Why does this work?

Way back last summer I sought help working with a vector that needed to accept generic types. I got a lot of help with that issue here. You all were very patient with me. I've been applying it and it's working, but, honestly, I still don't really understand what I'm doing with it. Here is a simplified snippet of code that might help me ask my question:

#[derive(Debug)]
struct Farm<T> {
    haystack: Vec<T>,
}

impl<T> Farm<T> {
    fn new() -> Farm<T> {
        Self {
            haystack: Vec::new(),
        }
    }
}

#[derive(Debug)]
enum TypeWrapper {
    Alphanum(Farm<String>),
    Unsigned(Farm<u64>),
    Integer(Farm<i64>),
    Floating(Farm<f64>),
    Letter(Farm<char>),
}

fn main() {
    let mut pasture = Farm::new();
    pasture.haystack = vec![2.5, -3.54, 78.1236];

    println!("\n An the vector is:    {:?}\n\n", pasture);
}

So, here's my question: I defined and implemented my Farm struct to accept a generic type and then created my enum to list the types I want to be using. In the main() function I use the struct, but nothing from the enum shows up. This works and I'm going to use it, but what am I doing? Clearly, I don't really understand how enums work or how this enum is interacting with my struct.

1 Like

You’re simply not using the enum in the main function in the code example you’ve provided

#[derive(Debug)]
struct Farm<T> {
    haystack: Vec<T>,
}

impl<T> Farm<T> {
    fn new() -> Farm<T> {
        Self {
            haystack: Vec::new(),
        }
    }
}

fn main() {
    let mut pasture = Farm::new();
    pasture.haystack = vec![2.5, -3.54, 78.1236];

    println!("\n An the vector is:    {:?}\n\n", pasture);
}

Rust Playground


Possibly you accidentally over-simplified your example though?

3 Likes

As you didn't specify the generic parameter T when creating new Farm, the compiler derives it from your assignment on following line:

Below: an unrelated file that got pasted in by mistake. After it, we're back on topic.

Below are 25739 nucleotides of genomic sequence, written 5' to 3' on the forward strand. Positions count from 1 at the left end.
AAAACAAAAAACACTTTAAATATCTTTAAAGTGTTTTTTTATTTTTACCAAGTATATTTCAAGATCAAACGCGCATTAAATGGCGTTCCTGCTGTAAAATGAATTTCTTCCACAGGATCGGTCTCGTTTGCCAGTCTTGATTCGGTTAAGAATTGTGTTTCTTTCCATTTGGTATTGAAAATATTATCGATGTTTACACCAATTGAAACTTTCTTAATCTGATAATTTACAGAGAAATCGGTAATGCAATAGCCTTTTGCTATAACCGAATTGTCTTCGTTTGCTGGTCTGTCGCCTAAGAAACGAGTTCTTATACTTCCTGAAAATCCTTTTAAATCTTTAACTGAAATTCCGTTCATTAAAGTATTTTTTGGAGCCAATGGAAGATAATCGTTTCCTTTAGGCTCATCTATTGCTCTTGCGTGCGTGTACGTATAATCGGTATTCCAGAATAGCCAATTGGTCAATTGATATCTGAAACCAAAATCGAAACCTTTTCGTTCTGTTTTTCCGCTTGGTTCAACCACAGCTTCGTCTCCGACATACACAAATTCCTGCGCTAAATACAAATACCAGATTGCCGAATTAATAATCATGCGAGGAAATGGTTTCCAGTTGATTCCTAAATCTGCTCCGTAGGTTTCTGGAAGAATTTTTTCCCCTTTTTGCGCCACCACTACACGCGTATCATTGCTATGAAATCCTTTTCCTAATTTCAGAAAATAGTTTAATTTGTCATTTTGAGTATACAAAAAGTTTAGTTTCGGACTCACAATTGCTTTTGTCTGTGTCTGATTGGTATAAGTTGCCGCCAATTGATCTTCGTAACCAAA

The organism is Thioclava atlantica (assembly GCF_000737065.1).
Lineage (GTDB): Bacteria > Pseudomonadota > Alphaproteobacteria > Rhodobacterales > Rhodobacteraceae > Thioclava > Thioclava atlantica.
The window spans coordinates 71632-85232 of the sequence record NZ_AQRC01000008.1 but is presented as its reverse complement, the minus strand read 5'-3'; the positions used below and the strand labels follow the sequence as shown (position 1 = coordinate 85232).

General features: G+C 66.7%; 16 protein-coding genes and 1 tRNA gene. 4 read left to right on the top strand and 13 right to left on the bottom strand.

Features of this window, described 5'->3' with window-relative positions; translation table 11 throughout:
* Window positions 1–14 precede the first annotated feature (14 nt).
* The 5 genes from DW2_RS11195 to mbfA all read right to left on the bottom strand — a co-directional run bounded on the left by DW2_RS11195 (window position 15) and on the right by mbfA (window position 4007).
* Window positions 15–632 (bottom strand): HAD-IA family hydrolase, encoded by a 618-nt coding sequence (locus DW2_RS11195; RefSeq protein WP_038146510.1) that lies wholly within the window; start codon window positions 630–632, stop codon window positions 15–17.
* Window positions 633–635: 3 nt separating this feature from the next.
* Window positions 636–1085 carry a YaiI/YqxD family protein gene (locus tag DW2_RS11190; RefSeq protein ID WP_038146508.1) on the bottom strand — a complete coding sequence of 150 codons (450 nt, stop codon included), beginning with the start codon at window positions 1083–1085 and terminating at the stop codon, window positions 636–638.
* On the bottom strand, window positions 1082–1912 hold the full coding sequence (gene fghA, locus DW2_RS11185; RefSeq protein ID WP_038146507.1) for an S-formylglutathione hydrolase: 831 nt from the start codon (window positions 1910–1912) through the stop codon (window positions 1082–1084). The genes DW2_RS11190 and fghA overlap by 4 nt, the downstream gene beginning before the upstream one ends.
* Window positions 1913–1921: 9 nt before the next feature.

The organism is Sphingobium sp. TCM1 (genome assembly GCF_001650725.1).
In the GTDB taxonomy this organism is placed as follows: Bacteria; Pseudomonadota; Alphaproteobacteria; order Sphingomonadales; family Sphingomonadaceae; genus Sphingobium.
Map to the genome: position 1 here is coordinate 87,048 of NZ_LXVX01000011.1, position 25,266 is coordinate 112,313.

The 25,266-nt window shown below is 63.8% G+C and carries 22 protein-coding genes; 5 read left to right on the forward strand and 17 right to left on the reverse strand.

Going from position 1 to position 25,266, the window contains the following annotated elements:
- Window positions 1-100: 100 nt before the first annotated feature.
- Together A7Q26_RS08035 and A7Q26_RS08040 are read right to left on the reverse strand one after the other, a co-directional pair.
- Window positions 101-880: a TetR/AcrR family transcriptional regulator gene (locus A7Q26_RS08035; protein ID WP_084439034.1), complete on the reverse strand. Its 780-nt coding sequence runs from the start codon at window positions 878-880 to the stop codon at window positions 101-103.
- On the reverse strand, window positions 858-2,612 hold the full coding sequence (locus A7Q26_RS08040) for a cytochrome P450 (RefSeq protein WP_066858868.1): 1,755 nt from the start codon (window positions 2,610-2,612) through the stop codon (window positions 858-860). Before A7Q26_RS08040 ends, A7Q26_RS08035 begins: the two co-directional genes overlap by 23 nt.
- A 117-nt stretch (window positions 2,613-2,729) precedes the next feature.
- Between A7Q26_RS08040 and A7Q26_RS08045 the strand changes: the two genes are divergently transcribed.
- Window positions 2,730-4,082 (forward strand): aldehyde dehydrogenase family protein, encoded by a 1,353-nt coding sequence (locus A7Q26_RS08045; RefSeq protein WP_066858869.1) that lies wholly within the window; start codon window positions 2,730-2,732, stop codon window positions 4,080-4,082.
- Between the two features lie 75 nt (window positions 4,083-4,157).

pasture.haystack = vec![2.5, -3.54, 78.1236];

You 've added f64s into the vector haystack of type T, thus "T must be f64" for the pasture variable...

You can verify/see by looking at the implicit type annotations in IDE, eg. vscode :slight_smile:

this might be just my mis-interpretation of what you wrote, but to double check, this is what the current code conforms to:

  • Farm can accept generic type T
  • TypeWrapper specifies various types that do have Farm of some type inside of them

Is this what you wanted, or did you intend to define enum of types that can be added inside of the Farm rather?

#[derive(Debug)]
enum TypeWrapper {
    Alphanum(String),
    Unsigned(u64),
    Integer(i64),
    Floating(f64),
    Letter(char),
}

let mut pasture = Farm::new();
// i didn't specify type for pasture like:
//     let mut pasture = Farm::<TypeWrapper> = Farm::new();
// or like:
//     let mut pasture = Farm::<TypeWrapper>::new();
// so at this point of code, T could be "anything"

pasture.haystack = vec![TypeWrapper::Unsigned(123), TypeWrapper::Letter('a')];
// but this line "clearly" makes it `T == TypeWrapper,` for `pasture` 

// or, more succintly not to re-assign empty vector previously created inside of `::new()`:
let mut pasture = Farm { haystack: vec![TypeWrapper::Unsigned(123), TypeWrapper::Letter('a')] }
1 Like

Yes, I think you are correct here. The original issue (discussed last summer) centered around a set of three nested structs. The best solution seemed to be to use an enum similar to what I have here. Right now I have a somewhat different problem I'm trying to solve and in simplifying the problem I eliminated the need for the enum. I'm sure I will need to bring it back in eventually, but for now, I'm going to leave it out.

Thanks for your help, everyone! :clap: